The Patriots are there for the taking.
These are not the Patriots of old, the feared New England team that has been the division’s dominant side and even the best team in the AFC since 2001. However, the Patriots still have the most talent in the AFC East and the Jets are in a rebuilding year.
Since winning the Super Bowl in 2001, the Patriots have won the division an astounding nine times and the Jets have not done well against New England in recent stretches. In their last six meetings with the Patriots, the Jets have only won once— in the playoffs in 2010.
“Anytime you play New England, yeah, it is special there’s no question because that is the one you’re gunning for,” head coach Rex Ryan said. “You’re not gunning for second place, you’re gunning for first place and that team has won our division the four years I’ve been here. That clearly would make it a special game and a big game.”
But even though the Patriots are 1-0 this season and still the defending division champions, there isn’t the air of invincibility there once was. The once-vaunted wide receiver corps is without Pro Bowler Wes Welker and tight ends Aaron Hernandez and Rob Gronkowski have been cut and injured, respectively. It took a last-gasp field goal Sunday for the Patriots to beat the Bills, a team with a rookie starting at quarterback.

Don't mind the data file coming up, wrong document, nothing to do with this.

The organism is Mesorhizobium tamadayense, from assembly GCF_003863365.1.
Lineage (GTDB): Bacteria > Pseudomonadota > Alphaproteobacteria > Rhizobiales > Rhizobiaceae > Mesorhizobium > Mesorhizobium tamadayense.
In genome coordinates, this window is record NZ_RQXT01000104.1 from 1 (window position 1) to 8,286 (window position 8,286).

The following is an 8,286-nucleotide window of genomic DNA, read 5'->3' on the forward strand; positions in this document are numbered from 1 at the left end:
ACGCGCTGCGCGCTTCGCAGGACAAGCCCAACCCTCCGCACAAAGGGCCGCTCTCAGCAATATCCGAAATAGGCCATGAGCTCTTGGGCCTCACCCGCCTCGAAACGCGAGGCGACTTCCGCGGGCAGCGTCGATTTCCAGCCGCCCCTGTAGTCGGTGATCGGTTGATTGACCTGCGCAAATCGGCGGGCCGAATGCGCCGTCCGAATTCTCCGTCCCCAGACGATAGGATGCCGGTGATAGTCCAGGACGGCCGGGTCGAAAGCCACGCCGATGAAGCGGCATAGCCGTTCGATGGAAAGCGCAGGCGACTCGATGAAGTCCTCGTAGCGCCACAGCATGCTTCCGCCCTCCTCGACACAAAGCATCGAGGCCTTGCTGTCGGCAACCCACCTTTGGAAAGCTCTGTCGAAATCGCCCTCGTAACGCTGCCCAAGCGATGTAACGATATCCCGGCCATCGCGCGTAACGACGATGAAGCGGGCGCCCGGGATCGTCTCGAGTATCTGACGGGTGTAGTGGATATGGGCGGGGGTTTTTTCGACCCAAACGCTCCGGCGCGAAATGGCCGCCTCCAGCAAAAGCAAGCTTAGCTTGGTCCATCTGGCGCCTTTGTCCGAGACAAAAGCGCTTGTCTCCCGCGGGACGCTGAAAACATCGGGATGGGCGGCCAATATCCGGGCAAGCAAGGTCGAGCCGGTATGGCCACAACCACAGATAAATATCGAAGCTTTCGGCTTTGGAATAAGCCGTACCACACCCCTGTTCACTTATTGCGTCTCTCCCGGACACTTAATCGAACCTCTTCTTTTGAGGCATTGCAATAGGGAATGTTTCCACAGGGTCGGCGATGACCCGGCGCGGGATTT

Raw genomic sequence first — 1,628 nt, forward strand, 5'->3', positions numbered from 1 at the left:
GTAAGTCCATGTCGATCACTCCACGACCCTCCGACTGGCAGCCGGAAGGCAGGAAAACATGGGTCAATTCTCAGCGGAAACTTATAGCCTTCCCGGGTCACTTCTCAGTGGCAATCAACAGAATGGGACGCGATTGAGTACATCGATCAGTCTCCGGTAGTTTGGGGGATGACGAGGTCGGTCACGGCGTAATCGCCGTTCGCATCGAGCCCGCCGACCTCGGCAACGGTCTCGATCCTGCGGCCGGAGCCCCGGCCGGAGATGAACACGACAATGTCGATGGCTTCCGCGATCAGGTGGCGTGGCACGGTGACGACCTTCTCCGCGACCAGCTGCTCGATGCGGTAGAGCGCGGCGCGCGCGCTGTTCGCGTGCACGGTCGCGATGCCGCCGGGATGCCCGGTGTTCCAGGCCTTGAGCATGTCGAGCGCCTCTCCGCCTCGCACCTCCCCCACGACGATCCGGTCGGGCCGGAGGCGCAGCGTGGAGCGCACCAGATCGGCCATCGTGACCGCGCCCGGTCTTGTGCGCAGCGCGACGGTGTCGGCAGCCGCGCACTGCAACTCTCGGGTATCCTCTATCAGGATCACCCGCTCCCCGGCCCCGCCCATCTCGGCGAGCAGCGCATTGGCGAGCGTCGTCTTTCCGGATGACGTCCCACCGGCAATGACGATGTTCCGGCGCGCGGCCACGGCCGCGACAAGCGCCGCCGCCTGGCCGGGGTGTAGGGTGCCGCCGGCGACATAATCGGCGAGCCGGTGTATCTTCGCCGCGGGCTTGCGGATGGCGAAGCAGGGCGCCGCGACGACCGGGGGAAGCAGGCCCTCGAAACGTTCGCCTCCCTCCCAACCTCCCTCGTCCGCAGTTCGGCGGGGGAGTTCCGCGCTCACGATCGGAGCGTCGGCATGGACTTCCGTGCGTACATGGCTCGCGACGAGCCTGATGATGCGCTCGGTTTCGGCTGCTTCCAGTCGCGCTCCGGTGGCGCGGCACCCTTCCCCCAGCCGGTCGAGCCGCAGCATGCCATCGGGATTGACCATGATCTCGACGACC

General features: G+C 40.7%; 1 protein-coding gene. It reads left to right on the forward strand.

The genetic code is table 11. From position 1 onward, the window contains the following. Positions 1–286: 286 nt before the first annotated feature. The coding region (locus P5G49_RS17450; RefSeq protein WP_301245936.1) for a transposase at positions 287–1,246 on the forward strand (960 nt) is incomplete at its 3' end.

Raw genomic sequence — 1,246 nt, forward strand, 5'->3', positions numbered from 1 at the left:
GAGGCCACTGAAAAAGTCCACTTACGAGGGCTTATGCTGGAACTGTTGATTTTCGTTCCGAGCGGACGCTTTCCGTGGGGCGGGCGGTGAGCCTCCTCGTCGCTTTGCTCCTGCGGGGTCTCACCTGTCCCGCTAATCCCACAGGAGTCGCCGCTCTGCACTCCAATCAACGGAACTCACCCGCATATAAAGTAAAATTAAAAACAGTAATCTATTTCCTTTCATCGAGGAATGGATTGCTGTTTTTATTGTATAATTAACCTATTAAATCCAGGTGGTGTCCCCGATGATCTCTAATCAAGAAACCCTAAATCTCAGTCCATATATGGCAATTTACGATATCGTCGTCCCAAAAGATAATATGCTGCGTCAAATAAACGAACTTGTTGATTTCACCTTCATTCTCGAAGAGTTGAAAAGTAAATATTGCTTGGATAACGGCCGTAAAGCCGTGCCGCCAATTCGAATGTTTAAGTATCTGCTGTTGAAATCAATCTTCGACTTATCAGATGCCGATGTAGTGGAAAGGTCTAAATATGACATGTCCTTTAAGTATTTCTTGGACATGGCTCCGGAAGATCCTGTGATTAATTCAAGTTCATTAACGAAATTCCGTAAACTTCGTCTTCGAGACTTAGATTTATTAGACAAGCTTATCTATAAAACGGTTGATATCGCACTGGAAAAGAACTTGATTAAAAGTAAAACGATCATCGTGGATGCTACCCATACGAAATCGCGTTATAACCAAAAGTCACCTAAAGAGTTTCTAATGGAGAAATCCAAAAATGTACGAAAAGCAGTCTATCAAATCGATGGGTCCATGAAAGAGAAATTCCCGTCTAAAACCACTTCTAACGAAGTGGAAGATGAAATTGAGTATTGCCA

Wide receiver Stephen Hill said, “we still respect them for being the New England Patriots,” but drew the line at that.
“No intimidation. I hope no guys are intimidated by another man,” Hill said. “Other than that, most of us can’t answer what has happened in other years.”
Hill has only played the Patriots twice and has never won. Last year’s two losses were tough, especially the home blowout on Thanksgiving Day.
“That came with certain things that happened last year but this year, we’re definitely going to make sure we change things up a little bit,” Hill told Metro. “Make sure we get this win, starting this Thursday, and hopefully we’ll get better with not having the losses.”
But the Patriots’ name means something to young players like Hill and the rookies, such as first-round pick Sheldon Richardson. The young defensive lineman out of Missouri is part of the Jets’ youth movement— a movement the organization hopes will topple the Patriots’ historic run.
That makes Thursday night a measuring stick for the young Jets.
“We’re going up there to make a name for ourselves and shape some things up,” Richardson told Metro. “We like being the underdog. You keep going off history and we’re trying to make history; it’s as simple as that.”
He acknowledges the Patriots as a “great team” and refused to call the injured team vulnerable, even if there are questions with their playmakers being healthy for this game. Receiver Danny Amendola is unlikely to play after injuring himself in the opener. The same goes for running back Shane Vereen, who is out after he underwent surgery this week.
“Those are names to y’all. We respect them, but they have to come out and play like they’re Tom Brady and they got to coach like they’re Bill Belichick,” Richardson said. “Just like we have to come out and play like we’re the New York Jets.”
Follow Jets beat writer Kristian Dyer on Twitter @KristianRDyer.